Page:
16 April 2010
A city within a city, Auckland Airport generates billions of dollars for the economy, creates thousands of jobs, helps grow New Zealand’s trade and tourism and provides visitors with their first impression of a country that has a 100% Pure brand image. Now it’s taken that responsibility a step further, by joining the EarthCheck Program.
Over 70 per cent of visitors enter or leave New Zealand via Auckland Airport, resulting in an amount of passengers that’s equivalent to three times the country’s entire population passing through its gates. More than 30 international airlines service the airport, which has grown to become Australasia’s second busiest, right after Sydney’s Kingsford Smith. In the last two years, Auckland Airport has been recognised as one of the top 10 airports in the world in the annual Skytrax World Airport Awards, voted on by more than 9.8 million passengers globally.
Auckland Airport developed its first sustainability policy in 2008 and has been working hard on its implementation ever since. The philosophy has been that sustainable business practice should be very much considered as ‘business as usual’. The EarthCheck Program will be measuring the success of this initiative and helping to improve operational efficiencies even further. It’s been used successfully by the likes of Kuala Lumpur International Airport, and its science is at the forefront of sustainability management solutions.
Auckland Airport is already three years into a companywide five year action plan, but needed a program that would add value and help promote achievements to stakeholders in a verifiable and credible manner. That’s where EarthCheck stepped in, as it’s already trusted by more than a thousand travel and tourism organisations in 60 countries.
"Auckland Airport looked at many programs and certification schemes all of which have their merits," explained Martin Fryer, Sustainability Advisor "However, as the gateway into New Zealand, Auckland Airport is part of a global tourism business and Earthcheck is the only truly global sustainable tourism program."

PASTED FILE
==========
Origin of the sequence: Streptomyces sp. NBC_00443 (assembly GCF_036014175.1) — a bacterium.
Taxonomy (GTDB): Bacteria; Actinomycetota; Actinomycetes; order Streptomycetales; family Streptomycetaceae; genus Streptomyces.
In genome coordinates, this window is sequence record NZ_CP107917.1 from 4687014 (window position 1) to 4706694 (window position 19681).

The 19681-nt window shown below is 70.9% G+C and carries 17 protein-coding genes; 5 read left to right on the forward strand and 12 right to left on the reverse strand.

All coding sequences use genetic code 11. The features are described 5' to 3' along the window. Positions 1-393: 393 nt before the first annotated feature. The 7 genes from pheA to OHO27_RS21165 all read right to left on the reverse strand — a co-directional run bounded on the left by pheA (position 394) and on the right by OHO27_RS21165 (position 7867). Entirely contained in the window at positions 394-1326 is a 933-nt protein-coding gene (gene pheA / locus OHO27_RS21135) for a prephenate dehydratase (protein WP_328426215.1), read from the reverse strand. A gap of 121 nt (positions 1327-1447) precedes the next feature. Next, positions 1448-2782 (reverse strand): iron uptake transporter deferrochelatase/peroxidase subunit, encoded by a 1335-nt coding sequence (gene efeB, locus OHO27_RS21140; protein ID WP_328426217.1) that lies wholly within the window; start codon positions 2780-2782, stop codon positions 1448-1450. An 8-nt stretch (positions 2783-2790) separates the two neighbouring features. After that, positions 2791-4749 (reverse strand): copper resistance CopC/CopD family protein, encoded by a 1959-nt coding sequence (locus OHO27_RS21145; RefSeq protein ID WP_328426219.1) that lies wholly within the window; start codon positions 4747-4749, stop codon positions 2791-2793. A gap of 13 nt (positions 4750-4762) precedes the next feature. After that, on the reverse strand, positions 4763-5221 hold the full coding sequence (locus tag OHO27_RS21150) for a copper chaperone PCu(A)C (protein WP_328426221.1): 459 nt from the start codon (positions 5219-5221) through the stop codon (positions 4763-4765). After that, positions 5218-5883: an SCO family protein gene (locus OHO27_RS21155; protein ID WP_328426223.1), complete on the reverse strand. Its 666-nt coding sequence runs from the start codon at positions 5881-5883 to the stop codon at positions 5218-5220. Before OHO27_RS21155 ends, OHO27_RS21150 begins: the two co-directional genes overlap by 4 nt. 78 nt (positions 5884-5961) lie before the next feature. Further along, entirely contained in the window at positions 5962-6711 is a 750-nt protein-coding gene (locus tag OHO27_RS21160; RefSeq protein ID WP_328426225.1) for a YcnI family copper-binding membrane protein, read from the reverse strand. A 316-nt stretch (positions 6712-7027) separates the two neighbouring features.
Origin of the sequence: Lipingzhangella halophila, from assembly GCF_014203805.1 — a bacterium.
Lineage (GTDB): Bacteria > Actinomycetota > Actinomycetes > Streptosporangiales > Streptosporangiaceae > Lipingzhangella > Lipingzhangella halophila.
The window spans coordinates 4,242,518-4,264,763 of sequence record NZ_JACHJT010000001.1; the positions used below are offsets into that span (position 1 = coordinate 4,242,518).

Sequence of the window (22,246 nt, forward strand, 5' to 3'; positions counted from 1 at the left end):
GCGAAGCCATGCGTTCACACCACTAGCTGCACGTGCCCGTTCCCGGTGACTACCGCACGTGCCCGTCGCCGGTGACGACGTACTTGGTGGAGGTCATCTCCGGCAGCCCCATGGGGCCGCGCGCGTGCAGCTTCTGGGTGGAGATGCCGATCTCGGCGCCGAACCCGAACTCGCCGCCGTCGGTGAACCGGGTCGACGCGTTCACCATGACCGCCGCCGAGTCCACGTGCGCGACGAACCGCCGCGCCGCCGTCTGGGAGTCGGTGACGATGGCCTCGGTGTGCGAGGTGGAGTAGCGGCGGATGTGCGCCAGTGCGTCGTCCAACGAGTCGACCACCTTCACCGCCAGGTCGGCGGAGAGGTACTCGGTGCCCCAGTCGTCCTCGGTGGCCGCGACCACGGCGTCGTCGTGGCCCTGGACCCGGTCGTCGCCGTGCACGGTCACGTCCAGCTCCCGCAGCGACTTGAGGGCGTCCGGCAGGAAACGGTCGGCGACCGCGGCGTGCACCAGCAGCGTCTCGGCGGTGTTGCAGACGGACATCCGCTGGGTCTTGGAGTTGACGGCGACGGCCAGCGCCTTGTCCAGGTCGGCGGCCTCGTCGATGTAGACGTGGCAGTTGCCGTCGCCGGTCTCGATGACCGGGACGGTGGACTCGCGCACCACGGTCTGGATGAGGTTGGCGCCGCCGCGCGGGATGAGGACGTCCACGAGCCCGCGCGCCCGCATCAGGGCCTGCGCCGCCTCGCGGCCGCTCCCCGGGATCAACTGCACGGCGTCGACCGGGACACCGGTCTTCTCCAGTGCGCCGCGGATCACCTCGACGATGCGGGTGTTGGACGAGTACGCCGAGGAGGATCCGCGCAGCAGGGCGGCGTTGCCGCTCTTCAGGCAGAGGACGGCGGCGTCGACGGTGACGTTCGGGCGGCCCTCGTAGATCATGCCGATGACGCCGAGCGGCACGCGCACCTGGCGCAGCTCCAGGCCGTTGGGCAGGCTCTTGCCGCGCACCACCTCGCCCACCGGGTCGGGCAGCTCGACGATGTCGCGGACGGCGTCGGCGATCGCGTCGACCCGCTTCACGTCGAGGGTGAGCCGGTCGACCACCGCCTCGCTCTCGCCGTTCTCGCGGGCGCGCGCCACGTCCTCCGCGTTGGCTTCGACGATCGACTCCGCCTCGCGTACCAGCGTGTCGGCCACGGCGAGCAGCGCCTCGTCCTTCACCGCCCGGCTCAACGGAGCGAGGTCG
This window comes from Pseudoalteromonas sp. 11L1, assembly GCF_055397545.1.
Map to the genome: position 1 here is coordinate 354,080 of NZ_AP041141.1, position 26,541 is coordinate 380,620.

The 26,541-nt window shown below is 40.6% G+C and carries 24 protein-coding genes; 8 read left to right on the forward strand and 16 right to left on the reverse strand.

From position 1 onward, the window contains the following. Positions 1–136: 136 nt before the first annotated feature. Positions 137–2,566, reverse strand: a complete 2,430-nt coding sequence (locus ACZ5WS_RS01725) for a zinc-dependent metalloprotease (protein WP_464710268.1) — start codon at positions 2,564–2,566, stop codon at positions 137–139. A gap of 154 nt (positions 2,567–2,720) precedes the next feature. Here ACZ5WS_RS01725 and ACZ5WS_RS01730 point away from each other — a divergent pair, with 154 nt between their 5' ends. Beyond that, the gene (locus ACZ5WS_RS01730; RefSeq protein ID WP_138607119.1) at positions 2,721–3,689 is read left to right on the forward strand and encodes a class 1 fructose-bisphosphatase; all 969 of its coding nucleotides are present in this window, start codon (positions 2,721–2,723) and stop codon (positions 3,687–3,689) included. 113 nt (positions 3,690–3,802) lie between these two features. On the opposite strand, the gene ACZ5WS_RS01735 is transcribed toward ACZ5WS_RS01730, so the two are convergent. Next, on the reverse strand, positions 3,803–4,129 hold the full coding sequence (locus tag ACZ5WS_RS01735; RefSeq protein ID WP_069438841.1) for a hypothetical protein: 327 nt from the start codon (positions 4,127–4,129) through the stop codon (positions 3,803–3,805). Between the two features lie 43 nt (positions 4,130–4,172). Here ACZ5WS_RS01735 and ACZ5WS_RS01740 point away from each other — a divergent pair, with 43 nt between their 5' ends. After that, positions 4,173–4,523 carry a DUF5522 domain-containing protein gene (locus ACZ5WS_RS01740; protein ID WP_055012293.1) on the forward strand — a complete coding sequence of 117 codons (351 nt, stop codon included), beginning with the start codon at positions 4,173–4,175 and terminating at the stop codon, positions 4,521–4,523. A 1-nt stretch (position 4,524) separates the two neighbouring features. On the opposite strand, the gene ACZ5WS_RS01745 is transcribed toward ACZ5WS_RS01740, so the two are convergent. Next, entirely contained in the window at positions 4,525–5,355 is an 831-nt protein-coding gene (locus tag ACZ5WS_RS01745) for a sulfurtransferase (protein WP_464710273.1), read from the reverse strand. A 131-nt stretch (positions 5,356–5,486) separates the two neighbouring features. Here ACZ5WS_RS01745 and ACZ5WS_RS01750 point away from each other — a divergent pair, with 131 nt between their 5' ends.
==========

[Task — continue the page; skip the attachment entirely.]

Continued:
"Earthcheck requires a commitment from participants over the long-term, a commitment that extends beyond being green to being a responsible corporate citizen, this mirrored Auckland Airport’s own approach to sustainable business practice."
"Airport-related activities account for up to 5% of total aviation emissions," said Stewart Moore, CEO of EC3 Global, who manage the EarthCheck Program. "In the shadow of climate change, a raft of new initiatives are
underway that will put a very real cost on carbon and so they have a part to play in minimising their impacts on every level."
Many international airports around the world, Auckland Airport included, signed the Airports Council International (ACI) declaration on climate change two years ago, on the 23rd April 2008, a declaration that signifies a desire to work towards carbon neutrality.
The sector’s activities will continue to focus on ways to reduce its consumption of natural resources linked to airport operations; where emissions from energy use in buildings and infrastructure, transport to/from airports, airside vehicles, aircraft ground movements, energy consumption and refrigerants, water use and waste outputs all require careful and accurate management.
Any further savings measures in these sectors will lead to direct (positive) impacts on the bottom line. For Auckland Airport shareholders then, this latest alliance is likely to see them celebrating success yet again.
About Auckland Airport:
Auckland International Airport Limited (Auckland Airport) was formed in 1988, when the New Zealand Government corporatised the management of Auckland International Airport. In 1998, the Government sold down its shareholding, and AIAL became the fifth airport company in the world to be publicly listed. Auckland Airport's ordinary shares trade on the New Zealand Stock Exchange (NZX) and the Australian Stock Exchange (ASX).